Producers: D. Todd Shepherd, Shelley Madison and Joe Simpson Director: Eric Bress Screenplay: Eric Bress Cast: Brenton Thwaites, Theo Rossi, Skylar Astin, Kyle Gallner, Alan Ritchson, Billy Zane, Shaun Toub, Vivian Gray, Laila Banki, Yanitsa Mihaylova, Kaloyan Hristov, Shannon McKain, Nathan Cooper, Matthew Reese, Alexander Keshtkar, Dawn Sherrer, Alexandra Spasova and Amber Townsend Distributor: Vertical Entertainment
Returning to feature filmmaking after a long absence (his only previous effort as writer/director was “The Butterfly Effect” back in 2004, though he also penned a couple of entries in the “Final Destination” series), Eric Bress offers a mash-up of horror movie and war story that strives mightily to be scary and clever but ends up being both tedious and, in the end, forehead-slapping silly.
“Ghosts of War” begins by telling us that the five-man squad of American soldiers headed by bland, straight-arrow Chris (Brenton Thwaites) and including stalwart, sensitive Kirk (Theo Rossi), bookish Eugene (Skylar Astin), brooding sharpshooter Tappert (Kyle Gallner) and beefy bruiser Butchie (Alan Ritchson) are in the French countryside of 1944 as Allied forces continue their difficult eastward push against the Germans. Their specific mission is to relieve another American squad stationed at an estate that had once been a Nazi command post, which the Germans might try to retake.
After an encounter with a detachment of enemy soldiers injured when their jeep is bombed—an episode that shows that these are battle-hardened men, prone to violence—and another with fleeing civilians (some dressed in striped concentration camp garb)—which demonstrates that they are equally given to kind gestures—the men arrive at their destination, where they find the troops they are replacing skittish and anxious to leave.
Why? Because, as the newcomers soon learn, the place is haunted. The former owners, the Helwigs, had helped Jews to flee the Germans, and perhaps for that reason had been dealt with especially cruelly by the Nazis, all four—father, mother, son and daughter—executed in gruesome fashion (one drowned, another hanged, and yet another burned alive). No wonder their spirits still lurk in the massive place, threatening whoever might invade it, first with relatively benign gestures like creaking doors and loud footsteps in the attic, and then with more frightening apparitions. They do come in handy, though, when a platoon of Germans shows up, only to be annihilated by Americans and ghosts working to a common goal.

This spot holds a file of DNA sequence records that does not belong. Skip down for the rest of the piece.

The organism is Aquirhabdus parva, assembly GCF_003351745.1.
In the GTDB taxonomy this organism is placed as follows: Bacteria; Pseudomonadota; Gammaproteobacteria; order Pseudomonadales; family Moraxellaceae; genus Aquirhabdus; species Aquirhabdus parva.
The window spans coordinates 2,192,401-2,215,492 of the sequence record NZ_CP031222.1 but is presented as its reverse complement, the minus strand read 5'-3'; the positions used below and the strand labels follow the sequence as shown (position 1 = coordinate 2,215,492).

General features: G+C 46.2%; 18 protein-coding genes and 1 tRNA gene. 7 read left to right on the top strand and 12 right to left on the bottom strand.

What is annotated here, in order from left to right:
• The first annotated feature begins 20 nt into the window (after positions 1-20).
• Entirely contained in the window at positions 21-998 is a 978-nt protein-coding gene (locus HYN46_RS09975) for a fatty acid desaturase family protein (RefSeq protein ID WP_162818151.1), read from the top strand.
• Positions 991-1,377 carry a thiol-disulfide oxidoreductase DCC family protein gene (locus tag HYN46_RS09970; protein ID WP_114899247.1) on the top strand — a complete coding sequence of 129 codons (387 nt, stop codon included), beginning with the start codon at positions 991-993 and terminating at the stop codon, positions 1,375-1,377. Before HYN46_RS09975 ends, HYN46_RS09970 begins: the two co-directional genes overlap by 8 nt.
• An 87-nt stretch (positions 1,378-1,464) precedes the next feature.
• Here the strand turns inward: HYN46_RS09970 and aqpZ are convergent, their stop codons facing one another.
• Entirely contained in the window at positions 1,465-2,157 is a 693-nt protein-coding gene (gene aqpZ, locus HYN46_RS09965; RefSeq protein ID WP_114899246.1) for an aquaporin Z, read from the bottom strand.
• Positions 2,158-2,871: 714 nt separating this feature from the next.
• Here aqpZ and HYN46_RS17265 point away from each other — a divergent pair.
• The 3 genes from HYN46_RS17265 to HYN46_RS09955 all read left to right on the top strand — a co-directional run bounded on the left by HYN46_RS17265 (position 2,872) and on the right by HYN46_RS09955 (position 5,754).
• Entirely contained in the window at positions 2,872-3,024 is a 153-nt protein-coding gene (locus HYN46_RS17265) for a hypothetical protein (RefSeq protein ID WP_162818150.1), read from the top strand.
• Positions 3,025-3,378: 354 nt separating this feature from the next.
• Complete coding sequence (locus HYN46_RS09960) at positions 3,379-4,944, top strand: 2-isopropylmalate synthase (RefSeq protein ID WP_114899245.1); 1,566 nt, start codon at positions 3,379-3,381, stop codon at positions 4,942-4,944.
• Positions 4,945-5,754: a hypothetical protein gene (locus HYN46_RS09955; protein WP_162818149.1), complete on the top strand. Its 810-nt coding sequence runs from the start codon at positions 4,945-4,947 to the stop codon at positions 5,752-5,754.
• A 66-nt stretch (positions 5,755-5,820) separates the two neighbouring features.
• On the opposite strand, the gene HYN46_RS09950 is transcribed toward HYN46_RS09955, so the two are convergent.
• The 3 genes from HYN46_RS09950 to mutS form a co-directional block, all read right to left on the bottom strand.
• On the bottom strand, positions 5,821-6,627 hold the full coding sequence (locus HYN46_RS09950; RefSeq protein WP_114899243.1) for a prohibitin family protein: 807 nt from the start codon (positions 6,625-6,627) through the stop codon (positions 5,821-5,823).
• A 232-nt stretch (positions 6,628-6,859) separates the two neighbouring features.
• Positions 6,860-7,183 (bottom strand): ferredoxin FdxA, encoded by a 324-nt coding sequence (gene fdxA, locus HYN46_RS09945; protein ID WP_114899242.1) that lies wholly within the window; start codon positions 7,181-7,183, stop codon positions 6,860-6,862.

Eugene has found a journal left behind by a German soldier that recounts the horrible story, and Chris concludes that the only way they can overcome the increasingly hostile actions of the spirits toward them is to find the family’s remains and accord them a proper burial. But the attempt does not have the effect he’d hoped.
The reason is that in the final half-hour Bress indulges in the propensity his previous scripts have shown for time-and-location shifts to fashion an explanation for all the goings-on that is surprising, to be sure, and even resolves some of the anomalies and anachronisms one might have noticed in the initial section of the picture, but on the other hand is so utterly ridiculous that it will probably have you shaking your head in disbelief. Billy Zane shows up as a doctor here, and his presence only adds to the grade-Z level of the supposedly amazing twist Bress has concocted, one not only ludicrous in itself but leading to a final scene that will inevitably have you muttering, “Huh?”
The five young actors do what they can with the feeble material, but apart from Gallner—who at least gets to deliver a grim monologue about some of his bad prior actions—none registers very strongly, Thwaites in particular coming across as stilted, while Ritchson benefits from the fact that his character is sidelined fairly early on. The movie, shot in Bulgaria, looks better than the script deserves, with Antonello Rubino’s production design and Lorenzo Senatore’s cinematography fairly atmospheric and Michael Suby’s score insistent about trying to raise the tension; the effects supervised by Zarko Karatanchev are okay as well. But editor Peter Amundson can’t do much with the lethargic first two acts and the goofy closing one.
One has to credit Bress with trying to do something different with “Ghosts of War,” but sometimes a more direct approach bears better results. In this case that means returning to Julius Avery’s loopy 2018 “Overlord,” in which American paratroopers face off against Nazi-created zombie soldiers, and Michael Mann’s spooky “The Keep,” from way back in 1983, in which German troops had to contend with a malevolent force in a Romanian fortress. Neither is a particularly good movie, but both are preferable to this one.